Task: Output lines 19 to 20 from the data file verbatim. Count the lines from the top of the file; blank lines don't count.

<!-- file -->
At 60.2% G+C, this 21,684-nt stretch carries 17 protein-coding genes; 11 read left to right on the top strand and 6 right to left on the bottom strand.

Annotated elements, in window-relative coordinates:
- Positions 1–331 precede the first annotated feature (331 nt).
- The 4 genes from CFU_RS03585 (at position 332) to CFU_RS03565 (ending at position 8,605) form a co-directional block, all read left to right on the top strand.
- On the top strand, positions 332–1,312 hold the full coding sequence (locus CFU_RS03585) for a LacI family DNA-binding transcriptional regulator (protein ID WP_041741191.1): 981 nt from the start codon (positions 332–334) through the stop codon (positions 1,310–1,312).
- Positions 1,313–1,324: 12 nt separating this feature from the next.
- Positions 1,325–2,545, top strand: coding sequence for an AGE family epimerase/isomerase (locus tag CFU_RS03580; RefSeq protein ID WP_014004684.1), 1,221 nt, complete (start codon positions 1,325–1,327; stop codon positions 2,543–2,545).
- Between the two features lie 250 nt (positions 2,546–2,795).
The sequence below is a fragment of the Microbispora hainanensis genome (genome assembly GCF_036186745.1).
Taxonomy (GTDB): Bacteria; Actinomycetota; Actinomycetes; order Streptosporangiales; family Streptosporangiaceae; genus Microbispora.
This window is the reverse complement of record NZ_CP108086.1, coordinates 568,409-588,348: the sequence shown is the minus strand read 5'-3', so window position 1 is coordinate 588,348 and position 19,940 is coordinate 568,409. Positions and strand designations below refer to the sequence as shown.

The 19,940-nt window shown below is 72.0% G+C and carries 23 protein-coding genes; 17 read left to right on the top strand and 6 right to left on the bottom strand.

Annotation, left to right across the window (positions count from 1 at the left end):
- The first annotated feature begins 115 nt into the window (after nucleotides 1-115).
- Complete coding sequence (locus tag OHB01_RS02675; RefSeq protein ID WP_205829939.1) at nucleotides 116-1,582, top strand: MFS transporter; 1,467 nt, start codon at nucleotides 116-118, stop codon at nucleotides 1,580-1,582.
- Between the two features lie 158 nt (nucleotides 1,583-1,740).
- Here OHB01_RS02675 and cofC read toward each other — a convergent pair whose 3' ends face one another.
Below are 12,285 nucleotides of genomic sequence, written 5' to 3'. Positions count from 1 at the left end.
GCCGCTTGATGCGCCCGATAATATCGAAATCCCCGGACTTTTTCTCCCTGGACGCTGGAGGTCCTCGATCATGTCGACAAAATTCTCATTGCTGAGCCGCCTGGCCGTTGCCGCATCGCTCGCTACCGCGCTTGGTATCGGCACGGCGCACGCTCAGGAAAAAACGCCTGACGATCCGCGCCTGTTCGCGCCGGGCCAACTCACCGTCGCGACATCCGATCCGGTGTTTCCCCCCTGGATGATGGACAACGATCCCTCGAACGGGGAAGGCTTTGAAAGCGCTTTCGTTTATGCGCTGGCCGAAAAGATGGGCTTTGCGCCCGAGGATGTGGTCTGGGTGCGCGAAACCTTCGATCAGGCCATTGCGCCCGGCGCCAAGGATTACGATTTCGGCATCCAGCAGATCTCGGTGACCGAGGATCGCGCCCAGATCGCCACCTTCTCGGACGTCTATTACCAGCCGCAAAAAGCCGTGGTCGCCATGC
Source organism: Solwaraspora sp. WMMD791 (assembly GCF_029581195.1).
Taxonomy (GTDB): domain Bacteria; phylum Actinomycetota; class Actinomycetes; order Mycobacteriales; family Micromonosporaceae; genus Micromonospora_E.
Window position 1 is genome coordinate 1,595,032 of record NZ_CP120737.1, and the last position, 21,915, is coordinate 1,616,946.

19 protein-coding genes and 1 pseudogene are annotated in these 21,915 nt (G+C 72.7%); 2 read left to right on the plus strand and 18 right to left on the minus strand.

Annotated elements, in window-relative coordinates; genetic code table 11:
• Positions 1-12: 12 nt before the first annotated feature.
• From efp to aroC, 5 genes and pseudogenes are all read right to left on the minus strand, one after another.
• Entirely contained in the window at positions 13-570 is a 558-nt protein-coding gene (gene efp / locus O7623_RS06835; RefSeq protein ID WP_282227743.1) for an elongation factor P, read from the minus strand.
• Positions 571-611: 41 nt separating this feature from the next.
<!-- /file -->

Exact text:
GCCGCTTGATGCGCCCGATAATATCGAAATCCCCGGACTTTTTCTCCCTGGACGCTGGAGGTCCTCGATCATGTCGACAAAATTCTCATTGCTGAGCCGCCTGGCCGTTGCCGCATCGCTCGCTACCGCGCTTGGTATCGGCACGGCGCACGCTCAGGAAAAAACGCCTGACGATCCGCGCCTGTTCGCGCCGGGCCAACTCACCGTCGCGACATCCGATCCGGTGTTTCCCCCCTGGATGATGGACAACGATCCCTCGAACGGGGAAGGCTTTGAAAGCGCTTTCGTTTATGCGCTGGCCGAAAAGATGGGCTTTGCGCCCGAGGATGTGGTCTGGGTGCGCGAAACCTTCGATCAGGCCATTGCGCCCGGCGCCAAGGATTACGATTTCGGCATCCAGCAGATCTCGGTGACCGAGGATCGCGCCCAGATCGCCACCTTCTCGGACGTCTATTACCAGCCGCAAAAAGCCGTGGTCGCCATGC
Source organism: Solwaraspora sp. WMMD791 (assembly GCF_029581195.1).